I'm probably coming across as a serious jerk in this topic, but it's because I feel quite passionate about this subject. To me it is quite obvious that anyone (and I realize blanket statements are often dangerous) that downloads illegal content has never been a content creator themselves. I've worked for software companies. I have friends that are musicians. I am a photographer. All of these (software, music, pictures) are so easily downloaded and shared on the web that people assume it must be okay.

It's not. It's really that simple.


I never said they had the right to use it. I said the companies don't lose money.
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Post by geocator »

Drunky wrote: I never said they had the right to use it. I said the companies don't lose money.


The certainly do. There are legal fees. There are salrays to pay individuals to deal with it, etc. Further, you would buy the software or music or whatever if you had no other choice. If you really wanted it you would find the money.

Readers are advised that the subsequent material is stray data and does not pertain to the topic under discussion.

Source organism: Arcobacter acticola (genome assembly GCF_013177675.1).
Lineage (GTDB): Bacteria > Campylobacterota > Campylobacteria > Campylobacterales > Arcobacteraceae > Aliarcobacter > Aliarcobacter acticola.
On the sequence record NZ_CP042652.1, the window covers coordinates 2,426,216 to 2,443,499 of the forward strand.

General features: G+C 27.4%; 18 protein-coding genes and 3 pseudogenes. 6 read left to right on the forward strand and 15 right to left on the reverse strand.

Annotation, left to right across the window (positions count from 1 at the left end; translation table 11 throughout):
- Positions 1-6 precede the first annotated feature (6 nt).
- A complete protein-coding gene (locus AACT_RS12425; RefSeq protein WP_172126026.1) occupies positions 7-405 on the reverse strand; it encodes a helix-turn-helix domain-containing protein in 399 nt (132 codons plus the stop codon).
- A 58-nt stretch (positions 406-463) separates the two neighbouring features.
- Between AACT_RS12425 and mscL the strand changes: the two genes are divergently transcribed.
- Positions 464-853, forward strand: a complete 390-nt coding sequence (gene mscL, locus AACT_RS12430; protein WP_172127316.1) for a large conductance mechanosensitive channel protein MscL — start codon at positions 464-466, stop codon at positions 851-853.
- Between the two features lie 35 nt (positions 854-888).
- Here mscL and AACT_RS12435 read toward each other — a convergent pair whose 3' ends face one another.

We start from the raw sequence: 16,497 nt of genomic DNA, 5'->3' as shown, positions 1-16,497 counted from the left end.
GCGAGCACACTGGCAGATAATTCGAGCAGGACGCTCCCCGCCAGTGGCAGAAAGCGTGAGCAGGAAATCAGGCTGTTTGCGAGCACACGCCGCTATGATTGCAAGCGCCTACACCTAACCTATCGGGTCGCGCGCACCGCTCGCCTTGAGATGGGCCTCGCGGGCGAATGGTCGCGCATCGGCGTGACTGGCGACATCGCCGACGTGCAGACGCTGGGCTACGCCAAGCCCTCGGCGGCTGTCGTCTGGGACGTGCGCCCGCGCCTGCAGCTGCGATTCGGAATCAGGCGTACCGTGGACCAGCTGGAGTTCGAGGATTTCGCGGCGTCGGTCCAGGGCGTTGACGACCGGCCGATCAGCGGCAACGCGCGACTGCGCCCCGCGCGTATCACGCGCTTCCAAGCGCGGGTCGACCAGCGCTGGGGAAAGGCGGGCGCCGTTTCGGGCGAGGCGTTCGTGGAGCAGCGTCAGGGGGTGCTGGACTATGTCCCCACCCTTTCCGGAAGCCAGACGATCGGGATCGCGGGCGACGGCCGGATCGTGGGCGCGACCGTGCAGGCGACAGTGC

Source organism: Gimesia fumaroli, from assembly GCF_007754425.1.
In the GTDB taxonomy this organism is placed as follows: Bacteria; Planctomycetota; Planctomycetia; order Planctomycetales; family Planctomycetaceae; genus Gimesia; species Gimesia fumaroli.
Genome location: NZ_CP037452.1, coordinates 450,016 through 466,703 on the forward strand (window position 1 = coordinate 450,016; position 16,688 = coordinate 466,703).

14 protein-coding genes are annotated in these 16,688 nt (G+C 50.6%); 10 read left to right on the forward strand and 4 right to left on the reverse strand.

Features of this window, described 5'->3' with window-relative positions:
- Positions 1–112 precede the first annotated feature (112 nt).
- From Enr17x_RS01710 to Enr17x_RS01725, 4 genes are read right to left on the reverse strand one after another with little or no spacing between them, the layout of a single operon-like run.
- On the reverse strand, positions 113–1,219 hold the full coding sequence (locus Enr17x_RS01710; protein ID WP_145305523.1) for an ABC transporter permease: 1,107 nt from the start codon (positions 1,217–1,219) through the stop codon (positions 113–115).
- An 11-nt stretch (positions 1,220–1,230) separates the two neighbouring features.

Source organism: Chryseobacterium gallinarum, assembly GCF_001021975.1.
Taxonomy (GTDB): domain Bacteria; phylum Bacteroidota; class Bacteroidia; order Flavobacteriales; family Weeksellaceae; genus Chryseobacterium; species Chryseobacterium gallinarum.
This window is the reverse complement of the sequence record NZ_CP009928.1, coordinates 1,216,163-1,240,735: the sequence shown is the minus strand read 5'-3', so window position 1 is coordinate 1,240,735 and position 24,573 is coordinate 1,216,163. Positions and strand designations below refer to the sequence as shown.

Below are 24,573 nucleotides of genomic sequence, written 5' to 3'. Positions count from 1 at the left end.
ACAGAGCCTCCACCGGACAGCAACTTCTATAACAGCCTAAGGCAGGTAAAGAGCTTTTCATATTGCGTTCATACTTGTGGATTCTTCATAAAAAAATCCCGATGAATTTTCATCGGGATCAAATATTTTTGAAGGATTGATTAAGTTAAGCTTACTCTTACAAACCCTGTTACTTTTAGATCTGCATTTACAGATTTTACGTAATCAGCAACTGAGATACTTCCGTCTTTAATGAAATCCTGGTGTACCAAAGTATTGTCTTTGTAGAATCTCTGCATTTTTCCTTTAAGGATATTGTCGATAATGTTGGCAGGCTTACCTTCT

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Post by Drunky »

geocator wrote:
Drunky wrote:
I never said they had the right to use it. I said the companies don't lose money.


The certainly do. There are legal fees. There are salrays to pay individuals to deal with it, etc. Further, you would buy the software or music or whatever if you had no other choice. If you really wanted it you would find the money.